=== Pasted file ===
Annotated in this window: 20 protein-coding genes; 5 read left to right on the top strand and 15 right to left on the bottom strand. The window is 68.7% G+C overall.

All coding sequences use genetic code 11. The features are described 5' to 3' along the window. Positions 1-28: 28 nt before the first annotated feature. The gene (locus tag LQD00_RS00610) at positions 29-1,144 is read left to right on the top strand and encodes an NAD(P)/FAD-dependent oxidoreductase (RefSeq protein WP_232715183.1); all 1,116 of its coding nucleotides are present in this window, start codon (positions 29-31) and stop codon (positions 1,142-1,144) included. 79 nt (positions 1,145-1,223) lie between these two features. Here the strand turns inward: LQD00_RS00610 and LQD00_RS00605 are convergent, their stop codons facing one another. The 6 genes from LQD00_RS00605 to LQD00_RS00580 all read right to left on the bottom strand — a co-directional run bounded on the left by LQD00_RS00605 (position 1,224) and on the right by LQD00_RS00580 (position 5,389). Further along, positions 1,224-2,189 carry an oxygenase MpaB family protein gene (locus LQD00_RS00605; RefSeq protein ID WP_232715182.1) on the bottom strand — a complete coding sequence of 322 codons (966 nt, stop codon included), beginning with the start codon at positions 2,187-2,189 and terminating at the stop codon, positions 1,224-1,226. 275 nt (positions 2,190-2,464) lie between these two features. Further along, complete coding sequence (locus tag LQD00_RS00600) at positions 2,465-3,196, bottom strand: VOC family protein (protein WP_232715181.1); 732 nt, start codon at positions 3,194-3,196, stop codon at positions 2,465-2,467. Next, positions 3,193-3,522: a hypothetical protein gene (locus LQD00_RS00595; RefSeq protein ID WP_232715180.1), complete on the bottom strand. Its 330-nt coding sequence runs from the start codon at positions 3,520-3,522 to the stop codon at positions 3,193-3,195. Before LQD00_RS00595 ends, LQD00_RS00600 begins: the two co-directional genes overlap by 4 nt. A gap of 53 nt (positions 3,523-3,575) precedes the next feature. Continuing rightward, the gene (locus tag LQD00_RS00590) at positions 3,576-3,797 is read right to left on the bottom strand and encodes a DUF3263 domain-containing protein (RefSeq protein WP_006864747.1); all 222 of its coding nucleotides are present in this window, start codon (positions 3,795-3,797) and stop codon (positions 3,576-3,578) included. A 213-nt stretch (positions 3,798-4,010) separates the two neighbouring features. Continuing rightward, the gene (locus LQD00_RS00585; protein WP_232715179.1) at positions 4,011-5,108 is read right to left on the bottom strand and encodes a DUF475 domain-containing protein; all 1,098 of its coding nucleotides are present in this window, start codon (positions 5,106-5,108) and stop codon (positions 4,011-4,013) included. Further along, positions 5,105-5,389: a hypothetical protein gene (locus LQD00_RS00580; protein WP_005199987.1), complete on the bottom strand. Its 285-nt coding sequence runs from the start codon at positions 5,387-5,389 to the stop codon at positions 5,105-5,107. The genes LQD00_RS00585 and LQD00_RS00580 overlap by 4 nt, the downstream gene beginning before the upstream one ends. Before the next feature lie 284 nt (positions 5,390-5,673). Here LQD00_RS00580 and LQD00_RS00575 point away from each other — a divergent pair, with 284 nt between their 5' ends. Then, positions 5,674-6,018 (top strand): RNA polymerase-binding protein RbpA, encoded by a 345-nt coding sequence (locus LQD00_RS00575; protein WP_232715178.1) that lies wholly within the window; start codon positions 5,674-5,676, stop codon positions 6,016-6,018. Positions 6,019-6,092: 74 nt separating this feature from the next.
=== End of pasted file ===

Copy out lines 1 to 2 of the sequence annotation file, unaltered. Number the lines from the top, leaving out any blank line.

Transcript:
Annotated in this window: 20 protein-coding genes; 5 read left to right on the top strand and 15 right to left on the bottom strand. The window is 68.7% G+C overall.

All coding sequences use genetic code 11. The features are described 5' to 3' along the window. Positions 1-28: 28 nt before the first annotated feature. The gene (locus tag LQD00_RS00610) at positions 29-1,144 is read left to right on the top strand and encodes an NAD(P)/FAD-dependent oxidoreductase (RefSeq protein WP_232715183.1); all 1,116 of its coding nucleotides are present in this window, start codon (positions 29-31) and stop codon (positions 1,142-1,144) included. 79 nt (positions 1,145-1,223) lie between these two features. Here the strand turns inward: LQD00_RS00610 and LQD00_RS00605 are convergent, their stop codons facing one another. The 6 genes from LQD00_RS00605 to LQD00_RS00580 all read right to left on the bottom strand — a co-directional run bounded on the left by LQD00_RS00605 (position 1,224) and on the right by LQD00_RS00580 (position 5,389). Further along, positions 1,224-2,189 carry an oxygenase MpaB family protein gene (locus LQD00_RS00605; RefSeq protein ID WP_232715182.1) on the bottom strand — a complete coding sequence of 322 codons (966 nt, stop codon included), beginning with the start codon at positions 2,187-2,189 and terminating at the stop codon, positions 1,224-1,226. 275 nt (positions 2,190-2,464) lie between these two features. Further along, complete coding sequence (locus tag LQD00_RS00600) at positions 2,465-3,196, bottom strand: VOC family protein (protein WP_232715181.1); 732 nt, start codon at positions 3,194-3,196, stop codon at positions 2,465-2,467. Next, positions 3,193-3,522: a hypothetical protein gene (locus LQD00_RS00595; RefSeq protein ID WP_232715180.1), complete on the bottom strand. Its 330-nt coding sequence runs from the start codon at positions 3,520-3,522 to the stop codon at positions 3,193-3,195. Before LQD00_RS00595 ends, LQD00_RS00600 begins: the two co-directional genes overlap by 4 nt. A gap of 53 nt (positions 3,523-3,575) precedes the next feature. Continuing rightward, the gene (locus tag LQD00_RS00590) at positions 3,576-3,797 is read right to left on the bottom strand and encodes a DUF3263 domain-containing protein (RefSeq protein WP_006864747.1); all 222 of its coding nucleotides are present in this window, start codon (positions 3,795-3,797) and stop codon (positions 3,576-3,578) included. A 213-nt stretch (positions 3,798-4,010) separates the two neighbouring features. Continuing rightward, the gene (locus LQD00_RS00585; protein WP_232715179.1) at positions 4,011-5,108 is read right to left on the bottom strand and encodes a DUF475 domain-containing protein; all 1,098 of its coding nucleotides are present in this window, start codon (positions 5,106-5,108) and stop codon (positions 4,011-4,013) included. Further along, positions 5,105-5,389: a hypothetical protein gene (locus LQD00_RS00580; protein WP_005199987.1), complete on the bottom strand. Its 285-nt coding sequence runs from the start codon at positions 5,387-5,389 to the stop codon at positions 5,105-5,107. The genes LQD00_RS00585 and LQD00_RS00580 overlap by 4 nt, the downstream gene beginning before the upstream one ends. Before the next feature lie 284 nt (positions 5,390-5,673). Here LQD00_RS00580 and LQD00_RS00575 point away from each other — a divergent pair, with 284 nt between their 5' ends. Then, positions 5,674-6,018 (top strand): RNA polymerase-binding protein RbpA, encoded by a 345-nt coding sequence (locus LQD00_RS00575; protein WP_232715178.1) that lies wholly within the window; start codon positions 5,674-5,676, stop codon positions 6,016-6,018. Positions 6,019-6,092: 74 nt separating this feature from the next.